free html hit counter March 2006 | John Battelle's Search Blog

Walt Likes Ask

By - March 30, 2006

New Ask-1

Well looky here, the WSJ has put Walt Mossberg outside the paywall, and it’s a Valentine to Ask.com. Now that makes Steve, Jim and the folks at Ask happy, I’d warrant!

I’ve been testing the new Ask.com against the search champ, Google. I’ve found that in terms of relevant results and ease of use, Ask holds its own with Google, and even beats the champ on some searches. It has some very nice features Google lacks, including previews of the sites it finds, an easy way to narrow or broaden your search results, and frequent top-of-the-screen answers that lead you directly to core information.

The retired butler Jeeves is probably pissed he got canned right before the Journal gives his company props. But no, the stock (well parent IAC stock) did not pop…

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Google Launches Biz Local AdWords: It's Just the Start….

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Wine-TmJust got this news:

Google Introduces Local Business Ads Through AdWords

In line with its commitment to add value to advertisers and users through local advertising, Google today announced local business ads, a new feature in AdWords that allows advertisers to promote location-based products and services. Local business ads appear with an enhanced map component on Google Local and in a text-only format on Google.com and other sites in the Google network. Currently, this service is available to any advertiser who targets locations in the U.S., Canada and the U.K.

According to the Kelsey Group, 70% of U.S. households now use the Internet as an information source when shopping locally for products and services (March 2005). With local business ads, businesses can promote location-based products and services to users at the precise moment when they seek local information.

Mix this with Base, add a few bells, whistles, and databases, and hey now, my wine fantasy ain’t so far fetched.

From that:

As you slip your Naiman Ranch tri-tip into your basket and thank the butcher, you head to the wine aisle. What might go with that grilled tri tip? A nice cabernet, no doubt. Whole Foods’ wine aisle, a testament to hierarchy and peer pressure, places the most expensive bottles on the top, and the cheap juice on the bottom. No self-respecting Whole Foods shopper wants to be seen bending down to check out a bottle of wine. Then again, those bottles staring out at you from eye level are exactly the kind that you suspect Whole Foods marks up with the glee of a five star sommelier.

What to do? Not to worry, you’ve got Google Mobile Shop installed on your phone. You whip out your Treo 950, the one with the infrared UPC reader installed, and you wand it over that bottle of 2001 Clos Du Val now lovingly cradled in your arms. In less than a second a set of options is presented on the phone’s screen. It reads:

Clos Du Val Merlot, Lot 21

Stags Leap District, Napa Valley

Average Retail Price: $38 (click here for more)

Price at your store: $52 (more on this)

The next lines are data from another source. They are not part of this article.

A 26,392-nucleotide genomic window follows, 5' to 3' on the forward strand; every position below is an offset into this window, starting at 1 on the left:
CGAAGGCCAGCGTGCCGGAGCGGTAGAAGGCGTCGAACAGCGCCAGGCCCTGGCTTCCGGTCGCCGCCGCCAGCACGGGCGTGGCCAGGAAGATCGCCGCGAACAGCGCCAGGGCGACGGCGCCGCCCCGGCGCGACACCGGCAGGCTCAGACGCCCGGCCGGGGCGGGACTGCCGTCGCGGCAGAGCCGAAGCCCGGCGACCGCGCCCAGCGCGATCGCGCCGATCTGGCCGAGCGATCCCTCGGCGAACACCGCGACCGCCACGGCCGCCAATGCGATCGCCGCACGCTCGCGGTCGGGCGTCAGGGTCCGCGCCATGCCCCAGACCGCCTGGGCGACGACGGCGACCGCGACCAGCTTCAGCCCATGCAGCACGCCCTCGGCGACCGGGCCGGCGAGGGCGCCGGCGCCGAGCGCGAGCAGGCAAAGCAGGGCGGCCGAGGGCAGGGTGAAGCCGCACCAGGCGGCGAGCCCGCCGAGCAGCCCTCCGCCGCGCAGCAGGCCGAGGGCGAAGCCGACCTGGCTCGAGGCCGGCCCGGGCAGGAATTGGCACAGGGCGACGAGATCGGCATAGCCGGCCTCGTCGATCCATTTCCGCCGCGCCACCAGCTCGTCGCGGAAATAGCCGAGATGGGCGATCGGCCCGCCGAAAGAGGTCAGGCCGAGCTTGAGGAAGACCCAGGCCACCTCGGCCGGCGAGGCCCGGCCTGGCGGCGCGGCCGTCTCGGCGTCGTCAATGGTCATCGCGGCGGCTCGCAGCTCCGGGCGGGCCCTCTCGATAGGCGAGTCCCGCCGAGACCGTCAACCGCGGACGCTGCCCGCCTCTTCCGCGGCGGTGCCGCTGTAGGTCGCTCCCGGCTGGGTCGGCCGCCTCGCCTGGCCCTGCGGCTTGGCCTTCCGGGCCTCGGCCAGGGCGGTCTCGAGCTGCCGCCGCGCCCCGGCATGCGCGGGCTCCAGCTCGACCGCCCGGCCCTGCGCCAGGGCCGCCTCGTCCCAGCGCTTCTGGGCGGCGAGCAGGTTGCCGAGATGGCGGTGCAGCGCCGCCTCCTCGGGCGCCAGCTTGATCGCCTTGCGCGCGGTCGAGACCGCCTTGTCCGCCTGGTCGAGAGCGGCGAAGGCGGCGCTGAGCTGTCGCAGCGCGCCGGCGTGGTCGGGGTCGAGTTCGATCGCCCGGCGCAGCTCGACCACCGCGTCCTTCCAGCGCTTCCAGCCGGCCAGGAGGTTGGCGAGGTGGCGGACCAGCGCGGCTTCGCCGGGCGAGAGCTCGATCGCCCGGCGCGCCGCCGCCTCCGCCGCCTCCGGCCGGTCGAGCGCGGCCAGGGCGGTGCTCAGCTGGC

Click here for a list of prices at nearby stores

Click here for stores selling similar items

Click here for reviews of 2001 Clos Du Val Merlot

Click here for more on this vendor (Ecological Impact, Vendor Labor Policies…etc.)

You’re pretty sure that Clos Du Val isn’t employing child laborers, and anyway you’re really only interested in price comparisons, and the first screen has confirmed your initial suspicion: Whole Foods is ripping you off.

CorpDevDude writes….

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Reader CorpDevDude writes: There's another factor at play besides maximizing shareholder return.
Ego. Does Zuckerberg want to be Chris DeWolfe (founder who sold) or does he want to be Jeff Bezos (founder who controls)? If you haven't noticed, Rupert (who probably doesn't even have a myspace profile) is getting ALL THE CREDIT for myspace's current success. Read More Read More

Thanks for The FOIA, InfoWeek

By - March 29, 2006

Good work, Tom. Turns out, the DOJ demanded records from 34 businesses. Check out the list. Wow.

In its effort to uphold the 1998 Child Online Protection Act (COPA), the U.S. Department of Justice is leaving no stone unturned. Its widely reported issuance of subpoenas to Internet search companies AOL, MSN, Google, and Yahoo is just the tip of the iceberg: The government has demanded information from at least 34 Internet service providers, search companies, and security software firms.

Responding to a Freedom of Information Act request filed by InformationWeek, the Department of Justice disclosed that it has issued to subpoenas to a broad range of companies that includes AT&T, Comcast Cable, Cox Communications, EarthLink, LookSmart, SBC Communications (then separate from AT&T), Symantec, and Verizon.

Asked which companies objected to, or sought to limit, these subpoenas, Department of Justice spokesperson Charles Miller declined to comment because the litigation is ongoing. He also declined to comment on utility of the information gathered by the government.